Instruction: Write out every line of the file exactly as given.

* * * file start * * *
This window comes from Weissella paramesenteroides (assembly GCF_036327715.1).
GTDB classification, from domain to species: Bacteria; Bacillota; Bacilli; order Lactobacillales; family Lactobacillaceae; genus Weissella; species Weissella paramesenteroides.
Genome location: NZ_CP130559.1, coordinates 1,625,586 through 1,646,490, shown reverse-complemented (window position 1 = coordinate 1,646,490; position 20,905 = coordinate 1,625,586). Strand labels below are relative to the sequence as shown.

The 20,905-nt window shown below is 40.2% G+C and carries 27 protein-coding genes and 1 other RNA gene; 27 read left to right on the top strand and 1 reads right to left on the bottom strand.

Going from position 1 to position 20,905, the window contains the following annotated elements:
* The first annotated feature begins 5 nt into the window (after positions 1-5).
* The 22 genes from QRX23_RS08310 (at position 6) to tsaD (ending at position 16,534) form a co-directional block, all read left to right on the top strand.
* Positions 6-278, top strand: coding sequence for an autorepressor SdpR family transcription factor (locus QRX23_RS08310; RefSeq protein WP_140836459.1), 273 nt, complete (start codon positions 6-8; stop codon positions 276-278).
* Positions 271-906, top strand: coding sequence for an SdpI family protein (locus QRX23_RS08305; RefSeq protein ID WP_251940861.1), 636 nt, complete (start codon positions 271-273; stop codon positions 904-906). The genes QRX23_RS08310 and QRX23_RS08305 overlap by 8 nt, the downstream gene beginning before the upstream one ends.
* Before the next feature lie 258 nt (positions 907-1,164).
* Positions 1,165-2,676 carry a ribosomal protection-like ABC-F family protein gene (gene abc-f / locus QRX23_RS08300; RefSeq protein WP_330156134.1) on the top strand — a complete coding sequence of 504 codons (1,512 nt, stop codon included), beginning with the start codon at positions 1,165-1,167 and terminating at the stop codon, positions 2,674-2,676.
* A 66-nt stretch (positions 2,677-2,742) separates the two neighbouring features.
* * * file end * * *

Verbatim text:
This window comes from Weissella paramesenteroides (assembly GCF_036327715.1).
GTDB classification, from domain to species: Bacteria; Bacillota; Bacilli; order Lactobacillales; family Lactobacillaceae; genus Weissella; species Weissella paramesenteroides.
Genome location: NZ_CP130559.1, coordinates 1,625,586 through 1,646,490, shown reverse-complemented (window position 1 = coordinate 1,646,490; position 20,905 = coordinate 1,625,586). Strand labels below are relative to the sequence as shown.

The 20,905-nt window shown below is 40.2% G+C and carries 27 protein-coding genes and 1 other RNA gene; 27 read left to right on the top strand and 1 reads right to left on the bottom strand.

Going from position 1 to position 20,905, the window contains the following annotated elements:
* The first annotated feature begins 5 nt into the window (after positions 1-5).
* The 22 genes from QRX23_RS08310 (at position 6) to tsaD (ending at position 16,534) form a co-directional block, all read left to right on the top strand.
* Positions 6-278, top strand: coding sequence for an autorepressor SdpR family transcription factor (locus QRX23_RS08310; RefSeq protein WP_140836459.1), 273 nt, complete (start codon positions 6-8; stop codon positions 276-278).
* Positions 271-906, top strand: coding sequence for an SdpI family protein (locus QRX23_RS08305; RefSeq protein ID WP_251940861.1), 636 nt, complete (start codon positions 271-273; stop codon positions 904-906). The genes QRX23_RS08310 and QRX23_RS08305 overlap by 8 nt, the downstream gene beginning before the upstream one ends.
* Before the next feature lie 258 nt (positions 907-1,164).
* Positions 1,165-2,676 carry a ribosomal protection-like ABC-F family protein gene (gene abc-f / locus QRX23_RS08300; RefSeq protein WP_330156134.1) on the top strand — a complete coding sequence of 504 codons (1,512 nt, stop codon included), beginning with the start codon at positions 1,165-1,167 and terminating at the stop codon, positions 2,674-2,676.
* A 66-nt stretch (positions 2,677-2,742) separates the two neighbouring features.